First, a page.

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Town Of Sullivan’s Island Appeals Appeal Of Resident’s Lawsuit

By Jennifer Tuohy, Island Eye News Contributing Editor

A long-running lawsuit between The Town of Sullivan’s Island and Sullivan’s resident Paul Boehm almost came to a conclusion last month, when the South Carolina Court of Appeals upheld Judge Dennis’s ruling that Boehm’s garage apartment building on Goldbug Ave. was in fact a principal building and not an accessory structure. The Judge wrote that the Town’s Board of Zoning and Appeals decision to change the building’s status had been “arbitrary capricious, not based on the law and an abuse of discretion.”

That initial decision was issued in 2015 and it has taken three years – almost to the month – for the Town’s appeal to run its course. And it’s not done yet. On March 28 the Court of Appeals ruled the original judgement was correct and that Boehm could go ahead with his plans to improve the building – which have been on hold since the Town’s Zoning Administrator Joe Henderson issued a stop work order in 2014. Then, on April 12, the Town appealed the appeal. The Town wants the court to rehear the case because it believes the court’s opinion overlooks the argument that any expansion of a second principal building is prohibited under its zoning ordinance.

“The Town’s new request to have the SC Court of Appeals rehear the case is just bad faith and a waste of our taxpayer money,” Boehm told Island Eye News. He said the court did an extensive job of researching the law in the case, taking a year to investigate. The court’s 20 page ruling “addresses every claim the town made against me and my property and specifically refuted each one with examples of other similar issues decided in South Carolina, as well as other states,” said Boehm. “The ruling was a complete victory for me and my property and a vindication for me for having gone through all this.”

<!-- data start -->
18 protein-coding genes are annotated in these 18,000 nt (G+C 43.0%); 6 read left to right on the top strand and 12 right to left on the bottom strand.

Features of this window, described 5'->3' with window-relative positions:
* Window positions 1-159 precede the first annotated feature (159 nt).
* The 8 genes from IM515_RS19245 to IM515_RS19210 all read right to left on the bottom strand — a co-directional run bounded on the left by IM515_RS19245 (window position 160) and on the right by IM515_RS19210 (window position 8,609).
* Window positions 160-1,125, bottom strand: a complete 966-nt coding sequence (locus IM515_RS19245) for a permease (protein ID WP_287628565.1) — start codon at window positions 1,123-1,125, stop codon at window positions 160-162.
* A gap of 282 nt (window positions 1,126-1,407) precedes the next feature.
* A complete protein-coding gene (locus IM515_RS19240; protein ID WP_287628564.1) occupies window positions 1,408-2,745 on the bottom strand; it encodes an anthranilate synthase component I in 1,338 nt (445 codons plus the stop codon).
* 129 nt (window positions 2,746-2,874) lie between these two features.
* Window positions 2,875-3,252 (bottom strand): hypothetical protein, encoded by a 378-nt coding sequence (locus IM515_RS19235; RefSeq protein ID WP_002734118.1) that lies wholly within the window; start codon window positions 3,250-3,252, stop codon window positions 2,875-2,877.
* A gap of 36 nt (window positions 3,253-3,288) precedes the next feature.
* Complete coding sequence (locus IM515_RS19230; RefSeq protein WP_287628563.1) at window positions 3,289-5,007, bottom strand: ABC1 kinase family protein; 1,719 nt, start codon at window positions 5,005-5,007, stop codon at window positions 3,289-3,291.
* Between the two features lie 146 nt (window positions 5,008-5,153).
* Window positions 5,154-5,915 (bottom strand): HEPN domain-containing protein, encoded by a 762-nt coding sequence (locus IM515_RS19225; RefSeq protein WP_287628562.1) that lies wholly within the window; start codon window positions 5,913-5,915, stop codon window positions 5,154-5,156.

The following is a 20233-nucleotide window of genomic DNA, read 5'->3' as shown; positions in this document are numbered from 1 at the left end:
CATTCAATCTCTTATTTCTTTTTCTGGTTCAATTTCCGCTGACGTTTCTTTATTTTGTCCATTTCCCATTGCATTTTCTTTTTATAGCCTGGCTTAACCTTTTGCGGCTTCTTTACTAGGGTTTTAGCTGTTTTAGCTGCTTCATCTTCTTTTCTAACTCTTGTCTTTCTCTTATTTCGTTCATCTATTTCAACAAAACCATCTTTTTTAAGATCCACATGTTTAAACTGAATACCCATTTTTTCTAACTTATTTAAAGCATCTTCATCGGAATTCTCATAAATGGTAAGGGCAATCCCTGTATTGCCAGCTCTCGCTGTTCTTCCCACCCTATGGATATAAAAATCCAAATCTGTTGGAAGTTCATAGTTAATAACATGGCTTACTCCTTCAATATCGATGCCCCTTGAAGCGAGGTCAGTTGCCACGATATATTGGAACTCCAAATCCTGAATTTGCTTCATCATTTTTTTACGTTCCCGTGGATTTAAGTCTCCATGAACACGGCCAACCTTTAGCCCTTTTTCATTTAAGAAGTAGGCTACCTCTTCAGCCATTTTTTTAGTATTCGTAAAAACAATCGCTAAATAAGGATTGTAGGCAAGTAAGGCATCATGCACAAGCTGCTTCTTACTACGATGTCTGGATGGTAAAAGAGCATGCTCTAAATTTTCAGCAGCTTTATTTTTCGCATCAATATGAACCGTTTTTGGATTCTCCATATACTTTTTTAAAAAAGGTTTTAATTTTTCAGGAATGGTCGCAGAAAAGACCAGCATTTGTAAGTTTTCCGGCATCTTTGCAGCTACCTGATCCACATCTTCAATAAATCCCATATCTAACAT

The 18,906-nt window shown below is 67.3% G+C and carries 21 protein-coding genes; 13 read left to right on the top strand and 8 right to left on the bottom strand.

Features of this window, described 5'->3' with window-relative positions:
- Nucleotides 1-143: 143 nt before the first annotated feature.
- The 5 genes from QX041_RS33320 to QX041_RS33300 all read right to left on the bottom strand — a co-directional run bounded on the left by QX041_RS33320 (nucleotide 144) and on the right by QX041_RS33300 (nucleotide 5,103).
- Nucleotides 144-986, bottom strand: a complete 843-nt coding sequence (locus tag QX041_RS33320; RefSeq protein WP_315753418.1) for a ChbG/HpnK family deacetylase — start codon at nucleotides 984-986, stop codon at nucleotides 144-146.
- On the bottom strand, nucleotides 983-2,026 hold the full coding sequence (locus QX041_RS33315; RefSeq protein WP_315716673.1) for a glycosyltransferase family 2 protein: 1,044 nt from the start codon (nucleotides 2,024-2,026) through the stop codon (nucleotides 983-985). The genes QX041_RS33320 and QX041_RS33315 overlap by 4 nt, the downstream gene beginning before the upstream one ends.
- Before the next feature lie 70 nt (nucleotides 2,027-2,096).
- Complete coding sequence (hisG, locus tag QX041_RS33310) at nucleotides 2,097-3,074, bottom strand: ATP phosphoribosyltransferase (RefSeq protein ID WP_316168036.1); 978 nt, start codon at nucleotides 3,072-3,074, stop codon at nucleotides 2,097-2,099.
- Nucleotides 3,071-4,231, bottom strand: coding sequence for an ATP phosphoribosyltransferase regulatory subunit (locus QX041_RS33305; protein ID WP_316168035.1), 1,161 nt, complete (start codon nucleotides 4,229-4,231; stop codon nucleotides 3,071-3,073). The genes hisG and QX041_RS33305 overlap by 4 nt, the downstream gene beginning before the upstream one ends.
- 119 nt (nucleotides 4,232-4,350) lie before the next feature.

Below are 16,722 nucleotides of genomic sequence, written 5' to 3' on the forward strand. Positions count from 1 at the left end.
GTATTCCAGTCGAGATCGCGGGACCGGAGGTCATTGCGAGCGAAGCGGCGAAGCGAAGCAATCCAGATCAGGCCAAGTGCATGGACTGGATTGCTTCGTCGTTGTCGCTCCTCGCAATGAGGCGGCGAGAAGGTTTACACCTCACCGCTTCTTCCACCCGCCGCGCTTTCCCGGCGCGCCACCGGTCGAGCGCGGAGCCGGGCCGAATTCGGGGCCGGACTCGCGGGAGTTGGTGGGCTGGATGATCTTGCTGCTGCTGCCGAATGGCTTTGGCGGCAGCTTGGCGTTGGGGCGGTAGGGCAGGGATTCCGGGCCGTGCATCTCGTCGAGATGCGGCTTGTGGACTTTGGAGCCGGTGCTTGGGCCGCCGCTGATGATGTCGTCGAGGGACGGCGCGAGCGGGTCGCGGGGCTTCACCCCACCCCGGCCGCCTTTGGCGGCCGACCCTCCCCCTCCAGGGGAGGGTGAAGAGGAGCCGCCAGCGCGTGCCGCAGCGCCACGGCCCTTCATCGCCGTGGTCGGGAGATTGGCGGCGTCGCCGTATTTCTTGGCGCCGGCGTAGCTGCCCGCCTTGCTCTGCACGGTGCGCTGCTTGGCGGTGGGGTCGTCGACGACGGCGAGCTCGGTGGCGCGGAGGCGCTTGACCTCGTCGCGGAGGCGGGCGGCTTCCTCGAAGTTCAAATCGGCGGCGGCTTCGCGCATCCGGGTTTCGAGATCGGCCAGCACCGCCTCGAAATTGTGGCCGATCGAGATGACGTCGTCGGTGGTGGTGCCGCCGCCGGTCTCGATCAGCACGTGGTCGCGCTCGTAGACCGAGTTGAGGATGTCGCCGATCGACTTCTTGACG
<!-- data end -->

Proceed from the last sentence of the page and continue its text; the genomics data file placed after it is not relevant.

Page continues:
In its petition to rehear, the Town says Boehm’s wish to improve his deck and add a covered walkway would expand the use of the structure, which is prohibited by the Town’s ordinance. The crux of this issue, it appears, lies in that word “use.”

When the Town was established in 1977 it sought to promote a single-family dwelling community by restricting the building of multi-family dwellings on residential lots.

However, at that point there were already some lots with more than one home and/or structure on them. These became “grandfathered in” because they were in existence before the new ordinance.

At the time, according to research done by Boehm, very few of these “non conforming” principle buildings were formally recognized as such, also records have been lost (in some cases due to Hurricane Hugo in 1989), and there are fewer and fewer people left who remember the island at that time.

Today, the Town’s Comprehensive Plan states there are 172 of these “extra dwellings” on the island. Over the years, when a property owner has gone before the BZA to request any type of change to such a property, they would have to prove it was a non-conforming principle building in order for the BZA to determine if the changes requested would expand its “use” or not; Town ordinances prevent any non-conforming use from being expanded “unless the expansion reduces or eliminates the use.” Although according to Boehm, the Town has approved construction on non-conforming buildings many times, including allowing new structures to be built.

But what is use? The court of appeals took the view that use is what the building is used for, i.e. a residential property, whereas the Town says use is related to how large the property is. The court explicitly told the Town in its ruling that if the Town had intended “use shall not be expanded” to mean the volume of a non-conforming building cannot be increased, it should have used that exact terminology.

Boehm points out a number of similar cases that have gone before the BZA have been allowed to have their footprint expanded, including the current redevelopment of the old school building at 2302 Middle St.

 “Since this has occurred, the Town has had other lawsuits over non-conforming uses, and they have allowed the expansion of other non-conforming uses,” Boehm said. “Take the church school building that’s being renovated right now, they allowed the two non-conforming use apartments inside that building to be blown up and enlarged and made more more livable. What’s the difference between those and mine under the zoning code?”

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